I have never mentioned scoundrel, David, and am presenting arguments here that offer what seems to be a plausible explanation for the appearance of the Josephan passage from the fouth century c.e. I’m not interested in the character of Eusebius himself, but only in the evidence and positing the best explanations that the evidence points to.
If none of the reasoned and carefully laid out evidence convinces you, then why not argue where it is lacking?
To dismiss all of the evidence because it seems to imply some dishonesty or lack of total credibility or transparency on the part of a very powerful political figure at the time seems to me a little naive.
Do you have a more plausible explanation for the facts I have attempted to present in the above and preceding post?
Are you really arguing that Josephus did say that Jesus was the Christ? Surely I misunderstood your point here.
Alice Whealey is intellectually bankrupt.
There is an English language translation of PseudoHegisippus available for download on the internet. The translated text does not support the arguments she made in her earliest papers regarding the authenticity and transmission of the TF.
The location of the TF in PseudoHegisippus shows that the TF was NOT in the PsH redactors copy of Jewish War, and that he did not copy it from Antiquities, it has been interpolated into the “wrong” place in PsH.
To me this suggests the PsH redactor read the TF in Eusebius’ Demonstrio or Theophany, not in a copy of Antiquities. Where one would expect the TF to occur in PsH, is a passage blaming Tiberius corruption and Pilate’s savagery for the crucifixion of Jesus, and for laying the foundation of the Judean discontent that led to the Jewish war. Whealey has missed or ignored this altogether. This indicates that even in the late 4th c. the Testimonium Flavianum was known through the works of Eusebius, and was still not found in the circulating texts of Josephus’ histories.
I know that a copy of the translation was sent to her home address along with a cover letter asking her to comment on the apparent discrepancy between her commentary on the text and what the translation indicates is there. She did not deign to reply. One is forced to ask the question, is she intellectually dishonest and deliberately defending christian doctrine at the expense of truth, or has she been blinded by having been brought up in a professional christian household and receiving her education at Wheaton, a christian madrassa.
Personally I am affronted by the difficulty in finding adequate translations of important early texts, and the orthodox christian scholars who write pages of commentary on these texts telling us what we should believe about them, without providing sufficiently long quotations AND translations so that the non academic can evaluate the text for himself.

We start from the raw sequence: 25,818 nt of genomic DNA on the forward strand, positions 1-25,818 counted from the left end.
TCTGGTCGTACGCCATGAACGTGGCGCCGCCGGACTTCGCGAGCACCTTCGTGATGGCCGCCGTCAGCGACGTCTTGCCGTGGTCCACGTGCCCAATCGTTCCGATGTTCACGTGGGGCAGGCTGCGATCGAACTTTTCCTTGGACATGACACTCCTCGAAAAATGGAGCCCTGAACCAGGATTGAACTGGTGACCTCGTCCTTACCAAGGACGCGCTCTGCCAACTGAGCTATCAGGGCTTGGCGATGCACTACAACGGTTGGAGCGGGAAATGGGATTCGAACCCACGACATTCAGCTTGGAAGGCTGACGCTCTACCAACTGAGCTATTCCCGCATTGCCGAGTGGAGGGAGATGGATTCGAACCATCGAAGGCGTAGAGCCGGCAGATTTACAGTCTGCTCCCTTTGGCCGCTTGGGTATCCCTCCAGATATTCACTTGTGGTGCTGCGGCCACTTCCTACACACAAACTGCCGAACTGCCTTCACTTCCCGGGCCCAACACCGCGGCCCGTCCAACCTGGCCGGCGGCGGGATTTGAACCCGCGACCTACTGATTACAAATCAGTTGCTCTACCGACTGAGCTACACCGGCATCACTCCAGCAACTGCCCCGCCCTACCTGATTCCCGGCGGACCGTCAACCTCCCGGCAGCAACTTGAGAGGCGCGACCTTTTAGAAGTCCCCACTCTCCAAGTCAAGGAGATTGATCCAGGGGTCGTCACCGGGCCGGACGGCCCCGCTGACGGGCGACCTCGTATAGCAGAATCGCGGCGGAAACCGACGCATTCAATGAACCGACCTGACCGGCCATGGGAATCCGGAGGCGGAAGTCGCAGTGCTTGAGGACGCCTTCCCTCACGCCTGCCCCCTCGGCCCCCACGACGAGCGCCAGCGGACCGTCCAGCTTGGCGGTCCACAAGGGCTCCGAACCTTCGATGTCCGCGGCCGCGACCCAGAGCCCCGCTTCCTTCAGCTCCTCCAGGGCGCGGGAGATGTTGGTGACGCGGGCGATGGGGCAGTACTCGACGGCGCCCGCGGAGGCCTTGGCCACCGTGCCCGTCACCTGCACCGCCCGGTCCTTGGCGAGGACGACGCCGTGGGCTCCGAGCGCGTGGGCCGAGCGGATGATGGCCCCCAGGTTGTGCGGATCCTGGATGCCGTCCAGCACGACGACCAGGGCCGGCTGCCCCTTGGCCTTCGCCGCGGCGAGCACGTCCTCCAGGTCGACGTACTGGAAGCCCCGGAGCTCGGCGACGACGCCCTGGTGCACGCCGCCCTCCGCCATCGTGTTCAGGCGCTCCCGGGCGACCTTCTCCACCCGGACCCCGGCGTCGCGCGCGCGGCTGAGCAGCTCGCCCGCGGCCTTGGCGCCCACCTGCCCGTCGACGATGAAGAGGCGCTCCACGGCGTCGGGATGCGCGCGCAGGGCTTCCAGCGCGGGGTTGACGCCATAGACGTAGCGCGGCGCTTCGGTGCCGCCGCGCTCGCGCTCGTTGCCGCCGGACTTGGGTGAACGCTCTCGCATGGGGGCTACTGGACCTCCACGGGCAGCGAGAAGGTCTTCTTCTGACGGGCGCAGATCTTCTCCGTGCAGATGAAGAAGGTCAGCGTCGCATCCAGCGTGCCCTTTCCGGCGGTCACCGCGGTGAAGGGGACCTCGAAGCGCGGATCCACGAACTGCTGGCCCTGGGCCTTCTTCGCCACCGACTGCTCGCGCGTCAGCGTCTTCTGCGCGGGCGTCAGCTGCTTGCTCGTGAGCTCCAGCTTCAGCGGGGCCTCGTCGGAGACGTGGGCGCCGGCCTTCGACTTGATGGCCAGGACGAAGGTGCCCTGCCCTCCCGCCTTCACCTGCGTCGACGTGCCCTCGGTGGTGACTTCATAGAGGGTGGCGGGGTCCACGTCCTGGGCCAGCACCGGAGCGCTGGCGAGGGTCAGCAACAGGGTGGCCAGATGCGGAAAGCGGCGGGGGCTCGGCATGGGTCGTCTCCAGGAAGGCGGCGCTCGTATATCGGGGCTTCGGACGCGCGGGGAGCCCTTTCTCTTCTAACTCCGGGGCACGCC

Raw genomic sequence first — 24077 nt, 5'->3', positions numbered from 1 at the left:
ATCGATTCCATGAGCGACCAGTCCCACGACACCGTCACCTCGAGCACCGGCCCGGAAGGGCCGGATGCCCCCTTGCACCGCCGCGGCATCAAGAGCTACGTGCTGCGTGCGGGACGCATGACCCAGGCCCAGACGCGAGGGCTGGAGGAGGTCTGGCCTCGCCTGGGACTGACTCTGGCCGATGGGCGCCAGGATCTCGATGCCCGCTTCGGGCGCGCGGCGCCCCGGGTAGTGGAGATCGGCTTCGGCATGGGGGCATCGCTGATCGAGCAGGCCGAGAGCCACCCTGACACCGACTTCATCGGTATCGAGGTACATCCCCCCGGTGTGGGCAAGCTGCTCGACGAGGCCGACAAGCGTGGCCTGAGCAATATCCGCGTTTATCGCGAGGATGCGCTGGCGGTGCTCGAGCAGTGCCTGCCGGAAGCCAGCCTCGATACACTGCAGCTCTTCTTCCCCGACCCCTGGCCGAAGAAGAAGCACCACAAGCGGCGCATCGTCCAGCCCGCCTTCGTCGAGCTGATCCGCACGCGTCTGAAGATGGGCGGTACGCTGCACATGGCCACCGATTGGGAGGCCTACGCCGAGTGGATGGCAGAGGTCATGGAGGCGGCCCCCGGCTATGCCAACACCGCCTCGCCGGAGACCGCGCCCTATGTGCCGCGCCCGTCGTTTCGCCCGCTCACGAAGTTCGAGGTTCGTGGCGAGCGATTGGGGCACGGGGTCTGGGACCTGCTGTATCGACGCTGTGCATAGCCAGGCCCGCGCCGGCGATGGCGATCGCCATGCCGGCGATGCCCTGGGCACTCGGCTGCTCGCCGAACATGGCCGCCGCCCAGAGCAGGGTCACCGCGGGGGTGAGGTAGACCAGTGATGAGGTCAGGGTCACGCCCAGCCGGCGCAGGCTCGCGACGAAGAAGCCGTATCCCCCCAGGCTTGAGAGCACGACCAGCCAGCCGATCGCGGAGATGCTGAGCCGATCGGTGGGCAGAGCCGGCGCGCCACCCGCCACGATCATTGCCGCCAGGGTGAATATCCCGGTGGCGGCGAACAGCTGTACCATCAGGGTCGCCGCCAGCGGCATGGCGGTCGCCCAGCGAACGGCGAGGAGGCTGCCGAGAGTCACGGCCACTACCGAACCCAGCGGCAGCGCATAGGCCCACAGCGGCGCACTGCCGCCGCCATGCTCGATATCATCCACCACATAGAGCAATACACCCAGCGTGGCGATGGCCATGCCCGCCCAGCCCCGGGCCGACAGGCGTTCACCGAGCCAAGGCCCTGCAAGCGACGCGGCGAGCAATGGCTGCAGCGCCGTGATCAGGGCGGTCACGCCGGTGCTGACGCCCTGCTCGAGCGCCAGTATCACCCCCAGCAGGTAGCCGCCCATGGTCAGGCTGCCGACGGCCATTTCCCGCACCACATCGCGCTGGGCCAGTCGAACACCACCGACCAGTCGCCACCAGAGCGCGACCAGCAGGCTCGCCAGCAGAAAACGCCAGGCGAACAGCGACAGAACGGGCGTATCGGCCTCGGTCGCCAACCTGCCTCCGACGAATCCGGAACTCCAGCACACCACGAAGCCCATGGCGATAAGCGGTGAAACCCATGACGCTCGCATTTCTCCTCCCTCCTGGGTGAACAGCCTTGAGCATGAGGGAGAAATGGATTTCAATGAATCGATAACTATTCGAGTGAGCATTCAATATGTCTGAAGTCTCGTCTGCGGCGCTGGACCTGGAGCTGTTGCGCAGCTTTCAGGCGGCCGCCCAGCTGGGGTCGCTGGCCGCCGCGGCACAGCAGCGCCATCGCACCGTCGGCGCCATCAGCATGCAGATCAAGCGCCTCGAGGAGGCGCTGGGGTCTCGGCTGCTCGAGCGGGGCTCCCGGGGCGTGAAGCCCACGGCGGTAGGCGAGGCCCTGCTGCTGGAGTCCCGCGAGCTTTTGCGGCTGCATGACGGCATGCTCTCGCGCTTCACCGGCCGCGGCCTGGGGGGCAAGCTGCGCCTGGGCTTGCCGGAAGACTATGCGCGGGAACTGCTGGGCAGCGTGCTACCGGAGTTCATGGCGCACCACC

I find Hector Avalos’s footnote in The End of Biblical Studies also interesting:
I just paid a visit to Roger Pierce’s Tertullien web site.
It is the sort of web site the professional academics and university librarians, especially those at tax supported institutions, should be maintaining: an extensive library of texts posted in vernacular translations, with extensive information about the manuscript sources: a resource that is accessible to all and not just the ivory tower denizens.
Most academics , however, do not contribute to this sort of activity and seem to concentrate on writing gnomic, Derrida style, incomprehensible essays that are read only by their fellows. This makes me wonder what their contribution to humanities’ store of general knowledge really is.
Be that as it may.
Roger has a copy of PseudoHegisippus posted on his site.
He shows that PsHegisippus contains material from “Antiquities of the Jews”. Therefore the PsH redactor had access to a copy of “JA” yet he interpolated the TF into the wrong location in his redaction of “Jewish War”. He did not put his paraphrase of the TF next to the passages dealing with Pilate, but at a later section of the text.
And rather than appearing like an integral part of the text as it sort of does in “JA”, the PsHegisippus version of the TF reads like a gloss or commentary that has been incorporated into the main body of the text.
Therefore, the PsH redactor apparently had access to a copy of Jewish Antiquities and used material from it in his translation and redaction of the Greek “Jewish War” into Latin. He placed a paraphrase of the TF at the “wrong” place in the narrative, and it reads like commentary rather tan an integral part of his text.
Is it safe to conclude that the PsH redactor DID NOT SEE the TF in “Jewish Antiquities”, but is quoting it from another source? Did he extract the TF from Eusebius’ Demonstrio or Theophany, which were the only other known TF sources available in the late 400’s.
How widely distributed were Eusebius’ Demonstrio and Theophany? Did copies of the documents make it into the West or were they confined to the Greek speaking east Med.? This might help place the TF redactor.
Unlike the mainstream or orthodox contention that PsH proves the authenticity of the TF and its presence in “JewishAntiquities”, PseudoHegisippus is actually a demonstration that the Testamonium Flavianum was NOT present in early copies of the “Jewish Antiquities” and is derived from some other source. The only other known TF source were two works composed by Eusebius: the Demonstrio and the Theophany.
At this point I will let the reader form his own opinion.
There is a place for academic jargon, but it’s long been a justifiable complaint that some academics do appear to be incapable of writing clearly — not only in biblical studies by any means. One author compared them to ancient witchdoctors who like to impress others with their status by talking a lot of incomprehensible mumbo jumbo. So often some of the most convoluted sentences are really saying nothing more than common truisms when translated.
But one development that is under way among many academic libraries now is the establishment of digital repositories that can archive the research work of staff and make much more of it openly accessible online. Hopefully this can become a more widespread practice and eventually incorporate digitized copies of older works. Much will depend on $ and the usual resistance to changes among some of the stakeholders that in places is breaking down.
Thanks for the additional notes on the PsH.